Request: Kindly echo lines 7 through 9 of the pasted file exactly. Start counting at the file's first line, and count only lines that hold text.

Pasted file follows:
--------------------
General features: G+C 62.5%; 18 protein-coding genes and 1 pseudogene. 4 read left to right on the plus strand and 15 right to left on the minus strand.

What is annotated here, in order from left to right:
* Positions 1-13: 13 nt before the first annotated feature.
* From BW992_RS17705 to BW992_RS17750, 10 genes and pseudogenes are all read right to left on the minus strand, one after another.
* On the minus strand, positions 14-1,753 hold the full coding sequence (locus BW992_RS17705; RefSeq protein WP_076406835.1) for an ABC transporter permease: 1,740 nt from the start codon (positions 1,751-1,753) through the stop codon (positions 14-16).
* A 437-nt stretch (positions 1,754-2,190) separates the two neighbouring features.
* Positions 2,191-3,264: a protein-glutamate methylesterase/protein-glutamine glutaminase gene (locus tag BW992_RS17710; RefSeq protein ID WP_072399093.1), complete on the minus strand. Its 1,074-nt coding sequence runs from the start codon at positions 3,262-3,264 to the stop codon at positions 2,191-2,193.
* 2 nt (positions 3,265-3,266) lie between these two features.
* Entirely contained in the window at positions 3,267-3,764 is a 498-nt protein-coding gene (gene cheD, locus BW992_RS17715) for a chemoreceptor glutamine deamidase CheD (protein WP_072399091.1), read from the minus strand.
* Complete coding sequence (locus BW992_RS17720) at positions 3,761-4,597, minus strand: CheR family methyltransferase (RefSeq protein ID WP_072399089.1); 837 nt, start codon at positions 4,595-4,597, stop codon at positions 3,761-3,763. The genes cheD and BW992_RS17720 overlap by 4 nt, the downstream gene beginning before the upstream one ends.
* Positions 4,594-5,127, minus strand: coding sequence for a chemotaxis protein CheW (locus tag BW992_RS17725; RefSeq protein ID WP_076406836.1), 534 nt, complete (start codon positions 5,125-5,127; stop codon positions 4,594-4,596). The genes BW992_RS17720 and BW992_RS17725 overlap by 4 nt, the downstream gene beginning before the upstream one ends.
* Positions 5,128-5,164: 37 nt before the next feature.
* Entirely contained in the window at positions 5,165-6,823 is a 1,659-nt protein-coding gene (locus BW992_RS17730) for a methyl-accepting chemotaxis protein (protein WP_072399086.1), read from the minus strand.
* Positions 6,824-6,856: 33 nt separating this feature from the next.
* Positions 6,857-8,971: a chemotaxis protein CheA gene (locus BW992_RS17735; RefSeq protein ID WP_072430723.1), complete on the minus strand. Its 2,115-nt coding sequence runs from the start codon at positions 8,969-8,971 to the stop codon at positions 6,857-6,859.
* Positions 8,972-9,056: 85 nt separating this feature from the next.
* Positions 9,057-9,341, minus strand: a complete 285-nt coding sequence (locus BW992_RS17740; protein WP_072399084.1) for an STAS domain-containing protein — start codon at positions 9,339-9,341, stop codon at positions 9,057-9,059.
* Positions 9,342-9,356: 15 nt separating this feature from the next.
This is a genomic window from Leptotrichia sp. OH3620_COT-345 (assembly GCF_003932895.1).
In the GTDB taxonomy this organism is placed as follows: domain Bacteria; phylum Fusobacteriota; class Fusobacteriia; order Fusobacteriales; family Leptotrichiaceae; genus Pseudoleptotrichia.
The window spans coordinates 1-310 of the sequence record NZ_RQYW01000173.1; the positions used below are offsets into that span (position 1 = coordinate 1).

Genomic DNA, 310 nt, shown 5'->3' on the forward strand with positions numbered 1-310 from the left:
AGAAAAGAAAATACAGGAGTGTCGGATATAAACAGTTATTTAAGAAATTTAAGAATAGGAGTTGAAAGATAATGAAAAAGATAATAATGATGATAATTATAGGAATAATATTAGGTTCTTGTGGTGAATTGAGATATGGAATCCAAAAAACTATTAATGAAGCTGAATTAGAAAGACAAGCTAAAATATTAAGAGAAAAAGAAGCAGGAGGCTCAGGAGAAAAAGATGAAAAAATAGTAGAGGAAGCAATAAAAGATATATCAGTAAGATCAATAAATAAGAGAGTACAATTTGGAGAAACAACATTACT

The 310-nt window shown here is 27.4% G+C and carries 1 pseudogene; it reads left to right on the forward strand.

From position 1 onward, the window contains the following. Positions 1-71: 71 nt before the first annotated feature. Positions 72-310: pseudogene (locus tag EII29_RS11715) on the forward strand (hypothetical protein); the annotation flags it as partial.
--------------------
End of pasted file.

* Positions 2,191-3,264: a protein-glutamate methylesterase/protein-glutamine glutaminase gene (locus tag BW992_RS17710; RefSeq protein ID WP_072399093.1), complete on the minus strand. Its 1,074-nt coding sequence runs from the start codon at positions 3,262-3,264 to the stop codon at positions 2,191-2,193.
* 2 nt (positions 3,265-3,266) lie between these two features.
* Entirely contained in the window at positions 3,267-3,764 is a 498-nt protein-coding gene (gene cheD, locus BW992_RS17715) for a chemoreceptor glutamine deamidase CheD (protein WP_072399091.1), read from the minus strand.